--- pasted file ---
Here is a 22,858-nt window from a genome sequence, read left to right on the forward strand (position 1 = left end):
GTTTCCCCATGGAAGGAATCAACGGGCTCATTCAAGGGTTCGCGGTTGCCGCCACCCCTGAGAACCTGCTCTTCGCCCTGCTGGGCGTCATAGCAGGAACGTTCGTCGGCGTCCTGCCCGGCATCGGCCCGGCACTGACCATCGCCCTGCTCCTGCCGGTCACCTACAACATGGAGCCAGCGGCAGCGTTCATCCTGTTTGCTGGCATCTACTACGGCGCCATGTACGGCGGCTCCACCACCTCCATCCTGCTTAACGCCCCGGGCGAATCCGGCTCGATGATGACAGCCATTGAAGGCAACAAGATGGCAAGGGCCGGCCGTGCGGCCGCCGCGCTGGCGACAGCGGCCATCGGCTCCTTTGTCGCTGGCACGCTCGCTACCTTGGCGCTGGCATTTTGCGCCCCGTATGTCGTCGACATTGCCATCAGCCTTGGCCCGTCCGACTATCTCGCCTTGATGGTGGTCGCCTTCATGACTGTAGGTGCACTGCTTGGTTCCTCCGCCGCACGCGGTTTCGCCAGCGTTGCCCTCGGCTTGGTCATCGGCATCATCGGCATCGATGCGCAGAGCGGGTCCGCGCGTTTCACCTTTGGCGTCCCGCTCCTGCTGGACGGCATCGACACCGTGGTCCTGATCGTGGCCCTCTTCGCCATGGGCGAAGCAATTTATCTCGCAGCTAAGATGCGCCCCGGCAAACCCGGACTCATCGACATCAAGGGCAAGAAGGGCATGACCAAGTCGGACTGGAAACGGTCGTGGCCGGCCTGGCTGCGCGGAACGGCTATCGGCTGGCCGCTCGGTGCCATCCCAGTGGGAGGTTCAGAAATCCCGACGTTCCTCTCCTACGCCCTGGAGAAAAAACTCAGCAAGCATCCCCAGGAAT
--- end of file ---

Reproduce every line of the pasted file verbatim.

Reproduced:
Here is a 22,858-nt window from a genome sequence, read left to right on the forward strand (position 1 = left end):
GTTTCCCCATGGAAGGAATCAACGGGCTCATTCAAGGGTTCGCGGTTGCCGCCACCCCTGAGAACCTGCTCTTCGCCCTGCTGGGCGTCATAGCAGGAACGTTCGTCGGCGTCCTGCCCGGCATCGGCCCGGCACTGACCATCGCCCTGCTCCTGCCGGTCACCTACAACATGGAGCCAGCGGCAGCGTTCATCCTGTTTGCTGGCATCTACTACGGCGCCATGTACGGCGGCTCCACCACCTCCATCCTGCTTAACGCCCCGGGCGAATCCGGCTCGATGATGACAGCCATTGAAGGCAACAAGATGGCAAGGGCCGGCCGTGCGGCCGCCGCGCTGGCGACAGCGGCCATCGGCTCCTTTGTCGCTGGCACGCTCGCTACCTTGGCGCTGGCATTTTGCGCCCCGTATGTCGTCGACATTGCCATCAGCCTTGGCCCGTCCGACTATCTCGCCTTGATGGTGGTCGCCTTCATGACTGTAGGTGCACTGCTTGGTTCCTCCGCCGCACGCGGTTTCGCCAGCGTTGCCCTCGGCTTGGTCATCGGCATCATCGGCATCGATGCGCAGAGCGGGTCCGCGCGTTTCACCTTTGGCGTCCCGCTCCTGCTGGACGGCATCGACACCGTGGTCCTGATCGTGGCCCTCTTCGCCATGGGCGAAGCAATTTATCTCGCAGCTAAGATGCGCCCCGGCAAACCCGGACTCATCGACATCAAGGGCAAGAAGGGCATGACCAAGTCGGACTGGAAACGGTCGTGGCCGGCCTGGCTGCGCGGAACGGCTATCGGCTGGCCGCTCGGTGCCATCCCAGTGGGAGGTTCAGAAATCCCGACGTTCCTCTCCTACGCCCTGGAGAAAAAACTCAGCAAGCATCCCCAGGAAT